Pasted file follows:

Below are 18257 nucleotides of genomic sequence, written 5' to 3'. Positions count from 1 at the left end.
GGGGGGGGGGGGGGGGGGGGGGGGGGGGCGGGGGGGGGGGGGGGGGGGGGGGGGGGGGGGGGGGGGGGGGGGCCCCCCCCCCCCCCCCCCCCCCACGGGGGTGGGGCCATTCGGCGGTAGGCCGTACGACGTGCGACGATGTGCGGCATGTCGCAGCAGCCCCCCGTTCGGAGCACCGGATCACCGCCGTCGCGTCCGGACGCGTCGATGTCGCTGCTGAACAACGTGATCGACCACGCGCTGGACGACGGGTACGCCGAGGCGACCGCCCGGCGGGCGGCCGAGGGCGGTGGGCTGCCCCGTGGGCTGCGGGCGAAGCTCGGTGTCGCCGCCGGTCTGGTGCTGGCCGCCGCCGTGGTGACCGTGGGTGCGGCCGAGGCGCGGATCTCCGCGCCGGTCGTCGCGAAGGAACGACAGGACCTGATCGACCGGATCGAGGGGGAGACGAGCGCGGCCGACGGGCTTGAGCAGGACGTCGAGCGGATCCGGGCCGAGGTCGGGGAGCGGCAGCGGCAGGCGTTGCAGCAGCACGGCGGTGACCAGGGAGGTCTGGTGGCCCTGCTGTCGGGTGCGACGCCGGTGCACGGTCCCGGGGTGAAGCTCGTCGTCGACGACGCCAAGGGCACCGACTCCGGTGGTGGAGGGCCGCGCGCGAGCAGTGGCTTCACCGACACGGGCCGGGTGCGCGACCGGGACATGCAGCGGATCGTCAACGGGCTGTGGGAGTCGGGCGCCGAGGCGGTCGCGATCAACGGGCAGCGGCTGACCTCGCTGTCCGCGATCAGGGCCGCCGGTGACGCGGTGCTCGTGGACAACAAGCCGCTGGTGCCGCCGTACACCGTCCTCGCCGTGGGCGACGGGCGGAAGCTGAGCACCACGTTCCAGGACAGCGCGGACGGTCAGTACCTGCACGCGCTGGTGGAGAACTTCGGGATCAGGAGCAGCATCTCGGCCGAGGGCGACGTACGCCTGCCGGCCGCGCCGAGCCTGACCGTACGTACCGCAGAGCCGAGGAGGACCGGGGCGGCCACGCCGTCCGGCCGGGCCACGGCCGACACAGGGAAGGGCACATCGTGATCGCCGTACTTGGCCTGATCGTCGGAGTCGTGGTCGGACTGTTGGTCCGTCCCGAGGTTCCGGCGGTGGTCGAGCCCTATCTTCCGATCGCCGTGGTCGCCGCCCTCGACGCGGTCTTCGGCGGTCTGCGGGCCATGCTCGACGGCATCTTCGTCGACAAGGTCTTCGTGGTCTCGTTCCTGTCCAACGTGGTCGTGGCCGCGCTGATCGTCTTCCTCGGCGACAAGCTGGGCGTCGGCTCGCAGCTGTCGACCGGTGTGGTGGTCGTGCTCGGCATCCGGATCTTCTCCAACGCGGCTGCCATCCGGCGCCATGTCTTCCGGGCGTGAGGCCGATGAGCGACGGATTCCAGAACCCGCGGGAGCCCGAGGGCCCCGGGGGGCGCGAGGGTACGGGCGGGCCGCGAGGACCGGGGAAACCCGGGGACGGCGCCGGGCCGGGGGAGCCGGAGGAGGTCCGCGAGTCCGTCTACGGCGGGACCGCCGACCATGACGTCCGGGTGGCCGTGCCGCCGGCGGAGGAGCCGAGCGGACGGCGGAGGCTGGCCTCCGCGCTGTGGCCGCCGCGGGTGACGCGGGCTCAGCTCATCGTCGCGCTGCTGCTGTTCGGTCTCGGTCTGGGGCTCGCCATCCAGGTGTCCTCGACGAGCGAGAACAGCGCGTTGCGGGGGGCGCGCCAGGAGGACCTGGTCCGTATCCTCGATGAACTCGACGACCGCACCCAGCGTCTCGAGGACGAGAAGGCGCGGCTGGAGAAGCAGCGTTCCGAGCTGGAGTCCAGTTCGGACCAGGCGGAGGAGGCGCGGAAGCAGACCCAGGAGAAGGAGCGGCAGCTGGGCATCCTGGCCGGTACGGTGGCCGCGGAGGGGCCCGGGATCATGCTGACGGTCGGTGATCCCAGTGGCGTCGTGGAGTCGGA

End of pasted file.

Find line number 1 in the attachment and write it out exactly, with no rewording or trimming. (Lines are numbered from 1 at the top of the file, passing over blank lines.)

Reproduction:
Below are 18257 nucleotides of genomic sequence, written 5' to 3'. Positions count from 1 at the left end.